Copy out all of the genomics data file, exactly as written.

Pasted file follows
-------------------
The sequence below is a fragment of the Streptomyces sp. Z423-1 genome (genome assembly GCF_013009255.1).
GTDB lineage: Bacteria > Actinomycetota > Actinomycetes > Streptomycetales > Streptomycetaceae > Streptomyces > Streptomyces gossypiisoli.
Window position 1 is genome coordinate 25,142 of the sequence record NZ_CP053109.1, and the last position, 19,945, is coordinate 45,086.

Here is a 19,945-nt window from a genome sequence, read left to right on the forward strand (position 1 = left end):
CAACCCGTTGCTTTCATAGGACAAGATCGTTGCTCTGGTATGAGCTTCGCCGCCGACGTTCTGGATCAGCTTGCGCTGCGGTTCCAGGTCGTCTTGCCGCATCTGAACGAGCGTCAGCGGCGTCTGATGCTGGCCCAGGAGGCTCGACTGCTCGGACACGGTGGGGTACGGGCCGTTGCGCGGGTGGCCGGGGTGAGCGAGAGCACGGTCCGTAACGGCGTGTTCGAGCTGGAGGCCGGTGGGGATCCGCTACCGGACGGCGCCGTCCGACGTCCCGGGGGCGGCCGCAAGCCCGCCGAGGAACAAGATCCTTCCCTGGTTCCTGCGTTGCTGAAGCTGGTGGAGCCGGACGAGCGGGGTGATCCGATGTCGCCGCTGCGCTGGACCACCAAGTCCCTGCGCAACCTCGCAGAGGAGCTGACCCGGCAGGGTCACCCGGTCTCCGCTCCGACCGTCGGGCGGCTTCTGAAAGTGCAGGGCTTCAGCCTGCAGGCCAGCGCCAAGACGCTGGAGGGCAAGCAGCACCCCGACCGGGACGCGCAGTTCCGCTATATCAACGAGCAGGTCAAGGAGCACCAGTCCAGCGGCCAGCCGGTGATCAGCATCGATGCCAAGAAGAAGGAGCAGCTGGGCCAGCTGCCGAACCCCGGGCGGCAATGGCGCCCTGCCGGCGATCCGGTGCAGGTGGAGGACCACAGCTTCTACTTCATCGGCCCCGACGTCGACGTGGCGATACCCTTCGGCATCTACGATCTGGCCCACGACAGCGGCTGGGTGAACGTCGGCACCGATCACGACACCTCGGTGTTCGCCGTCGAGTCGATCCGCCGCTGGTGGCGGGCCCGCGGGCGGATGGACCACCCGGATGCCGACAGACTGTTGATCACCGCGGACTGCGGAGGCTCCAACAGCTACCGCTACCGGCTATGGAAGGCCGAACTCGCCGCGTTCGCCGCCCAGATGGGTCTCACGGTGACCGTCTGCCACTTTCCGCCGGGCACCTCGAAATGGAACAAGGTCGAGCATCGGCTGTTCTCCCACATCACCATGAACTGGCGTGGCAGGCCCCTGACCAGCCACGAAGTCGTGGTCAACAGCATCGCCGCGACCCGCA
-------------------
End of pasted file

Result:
The sequence below is a fragment of the Streptomyces sp. Z423-1 genome (genome assembly GCF_013009255.1).
GTDB lineage: Bacteria > Actinomycetota > Actinomycetes > Streptomycetales > Streptomycetaceae > Streptomyces > Streptomyces gossypiisoli.
Window position 1 is genome coordinate 25,142 of the sequence record NZ_CP053109.1, and the last position, 19,945, is coordinate 45,086.

Here is a 19,945-nt window from a genome sequence, read left to right on the forward strand (position 1 = left end):
CAACCCGTTGCTTTCATAGGACAAGATCGTTGCTCTGGTATGAGCTTCGCCGCCGACGTTCTGGATCAGCTTGCGCTGCGGTTCCAGGTCGTCTTGCCGCATCTGAACGAGCGTCAGCGGCGTCTGATGCTGGCCCAGGAGGCTCGACTGCTCGGACACGGTGGGGTACGGGCCGTTGCGCGGGTGGCCGGGGTGAGCGAGAGCACGGTCCGTAACGGCGTGTTCGAGCTGGAGGCCGGTGGGGATCCGCTACCGGACGGCGCCGTCCGACGTCCCGGGGGCGGCCGCAAGCCCGCCGAGGAACAAGATCCTTCCCTGGTTCCTGCGTTGCTGAAGCTGGTGGAGCCGGACGAGCGGGGTGATCCGATGTCGCCGCTGCGCTGGACCACCAAGTCCCTGCGCAACCTCGCAGAGGAGCTGACCCGGCAGGGTCACCCGGTCTCCGCTCCGACCGTCGGGCGGCTTCTGAAAGTGCAGGGCTTCAGCCTGCAGGCCAGCGCCAAGACGCTGGAGGGCAAGCAGCACCCCGACCGGGACGCGCAGTTCCGCTATATCAACGAGCAGGTCAAGGAGCACCAGTCCAGCGGCCAGCCGGTGATCAGCATCGATGCCAAGAAGAAGGAGCAGCTGGGCCAGCTGCCGAACCCCGGGCGGCAATGGCGCCCTGCCGGCGATCCGGTGCAGGTGGAGGACCACAGCTTCTACTTCATCGGCCCCGACGTCGACGTGGCGATACCCTTCGGCATCTACGATCTGGCCCACGACAGCGGCTGGGTGAACGTCGGCACCGATCACGACACCTCGGTGTTCGCCGTCGAGTCGATCCGCCGCTGGTGGCGGGCCCGCGGGCGGATGGACCACCCGGATGCCGACAGACTGTTGATCACCGCGGACTGCGGAGGCTCCAACAGCTACCGCTACCGGCTATGGAAGGCCGAACTCGCCGCGTTCGCCGCCCAGATGGGTCTCACGGTGACCGTCTGCCACTTTCCGCCGGGCACCTCGAAATGGAACAAGGTCGAGCATCGGCTGTTCTCCCACATCACCATGAACTGGCGTGGCAGGCCCCTGACCAGCCACGAAGTCGTGGTCAACAGCATCGCCGCGACCCGCA